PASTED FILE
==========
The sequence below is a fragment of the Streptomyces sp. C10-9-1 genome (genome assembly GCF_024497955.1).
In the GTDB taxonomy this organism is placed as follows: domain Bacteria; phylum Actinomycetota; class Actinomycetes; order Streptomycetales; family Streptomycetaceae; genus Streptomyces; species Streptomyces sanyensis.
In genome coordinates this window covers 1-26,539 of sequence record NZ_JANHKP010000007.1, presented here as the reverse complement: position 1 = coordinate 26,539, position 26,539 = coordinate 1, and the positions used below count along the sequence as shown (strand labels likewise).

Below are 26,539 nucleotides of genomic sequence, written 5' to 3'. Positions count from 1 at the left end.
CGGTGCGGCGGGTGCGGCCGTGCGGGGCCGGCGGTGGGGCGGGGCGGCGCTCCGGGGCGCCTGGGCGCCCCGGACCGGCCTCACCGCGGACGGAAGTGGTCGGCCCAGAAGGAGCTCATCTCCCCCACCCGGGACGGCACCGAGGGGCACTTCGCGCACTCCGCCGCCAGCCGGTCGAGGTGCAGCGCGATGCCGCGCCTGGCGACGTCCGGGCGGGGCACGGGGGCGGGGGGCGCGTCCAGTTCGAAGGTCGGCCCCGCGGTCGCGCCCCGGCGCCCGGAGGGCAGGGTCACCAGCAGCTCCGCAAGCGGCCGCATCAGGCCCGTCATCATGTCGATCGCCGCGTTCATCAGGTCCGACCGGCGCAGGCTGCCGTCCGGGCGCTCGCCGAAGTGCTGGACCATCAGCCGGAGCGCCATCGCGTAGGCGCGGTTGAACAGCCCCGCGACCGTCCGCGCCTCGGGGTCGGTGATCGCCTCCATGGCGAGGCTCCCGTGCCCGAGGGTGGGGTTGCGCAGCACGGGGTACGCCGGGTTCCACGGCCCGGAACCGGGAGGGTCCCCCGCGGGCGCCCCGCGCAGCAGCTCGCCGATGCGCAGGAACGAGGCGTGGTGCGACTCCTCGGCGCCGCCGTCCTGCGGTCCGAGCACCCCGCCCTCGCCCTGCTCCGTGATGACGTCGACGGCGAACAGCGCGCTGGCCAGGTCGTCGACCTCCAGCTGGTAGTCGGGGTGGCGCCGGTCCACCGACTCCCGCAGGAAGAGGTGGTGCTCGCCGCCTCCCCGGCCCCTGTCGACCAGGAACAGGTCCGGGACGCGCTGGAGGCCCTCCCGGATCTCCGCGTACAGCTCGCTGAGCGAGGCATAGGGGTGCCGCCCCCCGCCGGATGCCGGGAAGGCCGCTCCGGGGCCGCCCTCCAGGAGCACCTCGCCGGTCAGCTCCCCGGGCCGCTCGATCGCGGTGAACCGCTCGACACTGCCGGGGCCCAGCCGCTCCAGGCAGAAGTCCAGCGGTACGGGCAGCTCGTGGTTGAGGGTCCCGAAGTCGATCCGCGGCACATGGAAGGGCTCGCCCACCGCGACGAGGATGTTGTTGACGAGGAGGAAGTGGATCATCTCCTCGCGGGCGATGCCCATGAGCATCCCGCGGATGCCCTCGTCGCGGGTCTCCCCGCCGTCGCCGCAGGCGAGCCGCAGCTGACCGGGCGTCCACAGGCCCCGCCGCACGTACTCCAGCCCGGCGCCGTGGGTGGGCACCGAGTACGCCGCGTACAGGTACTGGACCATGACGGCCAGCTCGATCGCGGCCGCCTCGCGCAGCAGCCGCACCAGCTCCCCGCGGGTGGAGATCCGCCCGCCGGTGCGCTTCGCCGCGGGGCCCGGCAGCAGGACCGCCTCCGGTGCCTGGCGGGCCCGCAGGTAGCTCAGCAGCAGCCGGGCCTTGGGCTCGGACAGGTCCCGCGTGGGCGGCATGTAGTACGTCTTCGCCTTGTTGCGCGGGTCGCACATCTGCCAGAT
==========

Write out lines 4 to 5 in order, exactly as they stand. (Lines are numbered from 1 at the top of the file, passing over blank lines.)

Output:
Below are 26,539 nucleotides of genomic sequence, written 5' to 3'. Positions count from 1 at the left end.
CGGTGCGGCGGGTGCGGCCGTGCGGGGCCGGCGGTGGGGCGGGGCGGCGCTCCGGGGCGCCTGGGCGCCCCGGACCGGCCTCACCGCGGACGGAAGTGGTCGGCCCAGAAGGAGCTCATCTCCCCCACCCGGGACGGCACCGAGGGGCACTTCGCGCACTCCGCCGCCAGCCGGTCGAGGTGCAGCGCGATGCCGCGCCTGGCGACGTCCGGGCGGGGCACGGGGGCGGGGGGCGCGTCCAGTTCGAAGGTCGGCCCCGCGGTCGCGCCCCGGCGCCCGGAGGGCAGGGTCACCAGCAGCTCCGCAAGCGGCCGCATCAGGCCCGTCATCATGTCGATCGCCGCGTTCATCAGGTCCGACCGGCGCAGGCTGCCGTCCGGGCGCTCGCCGAAGTGCTGGACCATCAGCCGGAGCGCCATCGCGTAGGCGCGGTTGAACAGCCCCGCGACCGTCCGCGCCTCGGGGTCGGTGATCGCCTCCATGGCGAGGCTCCCGTGCCCGAGGGTGGGGTTGCGCAGCACGGGGTACGCCGGGTTCCACGGCCCGGAACCGGGAGGGTCCCCCGCGGGCGCCCCGCGCAGCAGCTCGCCGATGCGCAGGAACGAGGCGTGGTGCGACTCCTCGGCGCCGCCGTCCTGCGGTCCGAGCACCCCGCCCTCGCCCTGCTCCGTGATGACGTCGACGGCGAACAGCGCGCTGGCCAGGTCGTCGACCTCCAGCTGGTAGTCGGGGTGGCGCCGGTCCACCGACTCCCGCAGGAAGAGGTGGTGCTCGCCGCCTCCCCGGCCCCTGTCGACCAGGAACAGGTCCGGGACGCGCTGGAGGCCCTCCCGGATCTCCGCGTACAGCTCGCTGAGCGAGGCATAGGGGTGCCGCCCCCCGCCGGATGCCGGGAAGGCCGCTCCGGGGCCGCCCTCCAGGAGCACCTCGCCGGTCAGCTCCCCGGGCCGCTCGATCGCGGTGAACCGCTCGACACTGCCGGGGCCCAGCCGCTCCAGGCAGAAGTCCAGCGGTACGGGCAGCTCGTGGTTGAGGGTCCCGAAGTCGATCCGCGGCACATGGAAGGGCTCGCCCACCGCGACGAGGATGTTGTTGACGAGGAGGAAGTGGATCATCTCCTCGCGGGCGATGCCCATGAGCATCCCGCGGATGCCCTCGTCGCGGGTCTCCCCGCCGTCGCCGCAGGCGAGCCGCAGCTGACCGGGCGTCCACAGGCCCCGCCGCACGTACTCCAGCCCGGCGCCGTGGGTGGGCACCGAGTACGCCGCGTACAGGTACTGGACCATGACGGCCAGCTCGATCGCGGCCGCCTCGCGCAGCAGCCGCACCAGCTCCCCGCGGGTGGAGATCCGCCCGCCGGTGCGCTTCGCCGCGGGGCCCGGCAGCAGGACCGCCTCCGGTGCCTGGCGGGCCCGCAGGTAGCTCAGCAGCAGCCGGGCCTTGGGCTCGGACAGGTCCCGCGTGGGCGGCATGTAGTACGTCTTCGCCTTGTTGCGCGGGTCGCACATCTGCCAGAT